2. Draft the best 5 RBs and 5 WRs available
  3. Draft the best QB available
  4. Draft the best player available

After running through the same process as the first simulations, now with the 3 new strategies included, let’s take a look at how they performed (still 10 teams, just different strategies instead of the duplicates). TE+QB Combo is dark blue, TE+FLEX Combo is turquoise, and Late Round QB is pink. Notice the light blue curve in the fourth grid, Heavy WR FLEX, which has become one of the most effective strategies.

The results were disappointing. All three strategies seemed to fall into tier 2 as mediocre options. Even the seemingly best strategy of the 3, TE+FLEX Combo, falls behind One of Each and Normal FLEX. For reference, TE+QB Combo took a QB in the 2nd round every time, TE+FLEX Combo took a QB in the 3rd round every time, and Late Round QB took a QB in the 12th round every time. Below find the averages for each strategy throughout the 1,000 experimental simulations.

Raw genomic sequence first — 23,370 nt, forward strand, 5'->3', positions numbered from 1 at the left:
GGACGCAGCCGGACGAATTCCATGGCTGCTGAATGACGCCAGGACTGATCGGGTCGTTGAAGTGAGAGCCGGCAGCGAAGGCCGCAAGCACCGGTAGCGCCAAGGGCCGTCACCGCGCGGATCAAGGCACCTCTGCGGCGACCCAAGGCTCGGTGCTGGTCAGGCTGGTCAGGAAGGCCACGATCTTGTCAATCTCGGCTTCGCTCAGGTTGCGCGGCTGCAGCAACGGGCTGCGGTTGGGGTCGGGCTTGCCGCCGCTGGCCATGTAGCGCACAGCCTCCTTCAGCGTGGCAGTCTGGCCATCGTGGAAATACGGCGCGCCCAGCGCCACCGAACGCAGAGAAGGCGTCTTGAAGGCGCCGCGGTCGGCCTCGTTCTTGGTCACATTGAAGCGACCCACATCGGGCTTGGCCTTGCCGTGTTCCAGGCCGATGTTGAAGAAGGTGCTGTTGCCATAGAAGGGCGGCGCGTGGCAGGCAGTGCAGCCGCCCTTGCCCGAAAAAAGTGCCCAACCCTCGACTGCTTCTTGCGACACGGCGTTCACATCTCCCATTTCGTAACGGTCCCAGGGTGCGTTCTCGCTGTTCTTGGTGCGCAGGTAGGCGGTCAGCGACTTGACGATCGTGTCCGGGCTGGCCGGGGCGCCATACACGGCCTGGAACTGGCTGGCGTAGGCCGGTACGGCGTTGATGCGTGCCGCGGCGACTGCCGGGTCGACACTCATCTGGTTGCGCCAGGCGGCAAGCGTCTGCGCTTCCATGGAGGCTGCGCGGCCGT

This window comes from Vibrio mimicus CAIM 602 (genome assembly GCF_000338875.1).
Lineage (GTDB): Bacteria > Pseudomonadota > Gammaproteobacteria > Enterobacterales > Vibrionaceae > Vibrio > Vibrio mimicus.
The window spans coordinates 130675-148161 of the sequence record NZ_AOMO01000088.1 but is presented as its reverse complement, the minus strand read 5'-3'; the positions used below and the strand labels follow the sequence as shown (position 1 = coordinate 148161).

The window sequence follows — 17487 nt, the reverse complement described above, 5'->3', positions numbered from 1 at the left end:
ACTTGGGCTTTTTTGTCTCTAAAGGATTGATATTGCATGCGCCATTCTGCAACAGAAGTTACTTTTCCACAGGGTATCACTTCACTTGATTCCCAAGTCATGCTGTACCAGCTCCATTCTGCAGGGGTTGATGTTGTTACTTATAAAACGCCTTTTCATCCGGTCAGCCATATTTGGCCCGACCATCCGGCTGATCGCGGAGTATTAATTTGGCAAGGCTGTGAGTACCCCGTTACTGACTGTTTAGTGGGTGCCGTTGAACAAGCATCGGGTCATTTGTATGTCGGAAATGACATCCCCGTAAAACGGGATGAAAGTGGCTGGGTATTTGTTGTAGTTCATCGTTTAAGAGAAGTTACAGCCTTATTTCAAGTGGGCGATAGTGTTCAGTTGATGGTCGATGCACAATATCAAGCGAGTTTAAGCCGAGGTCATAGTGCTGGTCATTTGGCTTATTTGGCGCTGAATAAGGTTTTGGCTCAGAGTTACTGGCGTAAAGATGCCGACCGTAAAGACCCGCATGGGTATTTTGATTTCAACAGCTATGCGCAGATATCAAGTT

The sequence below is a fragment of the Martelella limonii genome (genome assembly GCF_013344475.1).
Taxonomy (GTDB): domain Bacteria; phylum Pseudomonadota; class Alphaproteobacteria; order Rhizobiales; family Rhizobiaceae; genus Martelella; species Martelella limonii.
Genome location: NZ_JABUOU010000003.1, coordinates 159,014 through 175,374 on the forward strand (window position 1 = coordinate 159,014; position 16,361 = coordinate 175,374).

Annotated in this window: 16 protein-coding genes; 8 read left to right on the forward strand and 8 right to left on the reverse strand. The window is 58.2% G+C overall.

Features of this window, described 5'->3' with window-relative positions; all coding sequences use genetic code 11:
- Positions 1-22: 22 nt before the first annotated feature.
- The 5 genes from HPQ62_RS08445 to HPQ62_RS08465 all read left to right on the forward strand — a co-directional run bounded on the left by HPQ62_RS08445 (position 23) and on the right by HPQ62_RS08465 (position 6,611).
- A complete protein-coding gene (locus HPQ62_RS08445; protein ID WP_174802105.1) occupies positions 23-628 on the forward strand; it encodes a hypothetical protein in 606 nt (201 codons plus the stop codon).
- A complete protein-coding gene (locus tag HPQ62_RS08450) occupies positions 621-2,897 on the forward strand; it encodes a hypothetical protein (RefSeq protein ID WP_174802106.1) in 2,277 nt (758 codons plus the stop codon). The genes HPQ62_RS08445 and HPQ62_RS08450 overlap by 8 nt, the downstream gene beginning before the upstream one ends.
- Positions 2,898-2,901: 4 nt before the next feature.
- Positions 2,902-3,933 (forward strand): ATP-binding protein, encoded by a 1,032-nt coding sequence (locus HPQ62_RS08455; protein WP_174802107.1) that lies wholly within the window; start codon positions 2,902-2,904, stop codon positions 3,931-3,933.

QB1 or Bust

Round of first QB selected: 1

  • Avg. total team WAR: 82.9
  • Avg. player WAR: 5.5

Heavy WR FLEX

Round of first QB selected: 8

  • Avg. total team WAR: 88.6
  • Avg. player WAR: 5.9

Round of first QB selected: 9

  • Avg. total team WAR: 85.1
  • Avg. player WAR: 5.7

One of Each

Round of first QB selected: 3

  • Avg. total team WAR: 87.1
  • Avg. player WAR: 5.8

Heavy RB FLEX

Round of first QB selected: 8

  • Avg. total team WAR: 86.9
  • Avg. player WAR: 5.8

Round of first QB selected: 9

  • Avg. total team WAR: 82.6
  • Avg. player WAR: 5.5

Normal FLEX

Round of first QB selected: 5

  • Avg. total team WAR: 87.4
  • Avg. player WAR: 5.8

TE+QB Combo

Round of first QB selected: 2

  • Avg. total team WAR: 84.2
  • Avg. player WAR: 5.6